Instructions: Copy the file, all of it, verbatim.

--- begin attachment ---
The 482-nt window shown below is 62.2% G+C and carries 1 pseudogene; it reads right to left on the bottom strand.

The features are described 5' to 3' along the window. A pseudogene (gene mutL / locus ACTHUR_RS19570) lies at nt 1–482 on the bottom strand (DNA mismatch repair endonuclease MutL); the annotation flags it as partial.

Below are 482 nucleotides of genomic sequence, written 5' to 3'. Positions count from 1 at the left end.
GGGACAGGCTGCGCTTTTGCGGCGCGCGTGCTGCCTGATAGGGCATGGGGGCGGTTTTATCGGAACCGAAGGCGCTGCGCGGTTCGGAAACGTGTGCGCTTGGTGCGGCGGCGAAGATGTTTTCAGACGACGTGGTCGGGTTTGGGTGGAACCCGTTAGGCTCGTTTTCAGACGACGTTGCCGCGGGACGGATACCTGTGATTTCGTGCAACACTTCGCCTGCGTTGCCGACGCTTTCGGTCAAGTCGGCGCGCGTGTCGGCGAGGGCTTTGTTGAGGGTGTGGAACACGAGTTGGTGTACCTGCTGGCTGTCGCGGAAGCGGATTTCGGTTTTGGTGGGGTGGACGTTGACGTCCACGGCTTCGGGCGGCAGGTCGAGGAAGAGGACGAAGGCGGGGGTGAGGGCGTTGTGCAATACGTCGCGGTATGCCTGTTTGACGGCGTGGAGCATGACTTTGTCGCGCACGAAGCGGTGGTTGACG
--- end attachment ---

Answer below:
The 482-nt window shown below is 62.2% G+C and carries 1 pseudogene; it reads right to left on the bottom strand.

The features are described 5' to 3' along the window. A pseudogene (gene mutL / locus ACTHUR_RS19570) lies at nt 1–482 on the bottom strand (DNA mismatch repair endonuclease MutL); the annotation flags it as partial.

Below are 482 nucleotides of genomic sequence, written 5' to 3'. Positions count from 1 at the left end.
GGGACAGGCTGCGCTTTTGCGGCGCGCGTGCTGCCTGATAGGGCATGGGGGCGGTTTTATCGGAACCGAAGGCGCTGCGCGGTTCGGAAACGTGTGCGCTTGGTGCGGCGGCGAAGATGTTTTCAGACGACGTGGTCGGGTTTGGGTGGAACCCGTTAGGCTCGTTTTCAGACGACGTTGCCGCGGGACGGATACCTGTGATTTCGTGCAACACTTCGCCTGCGTTGCCGACGCTTTCGGTCAAGTCGGCGCGCGTGTCGGCGAGGGCTTTGTTGAGGGTGTGGAACACGAGTTGGTGTACCTGCTGGCTGTCGCGGAAGCGGATTTCGGTTTTGGTGGGGTGGACGTTGACGTCCACGGCTTCGGGCGGCAGGTCGAGGAAGAGGACGAAGGCGGGGGTGAGGGCGTTGTGCAATACGTCGCGGTATGCCTGTTTGACGGCGTGGAGCATGACTTTGTCGCGCACGAAGCGGTGGTTGACG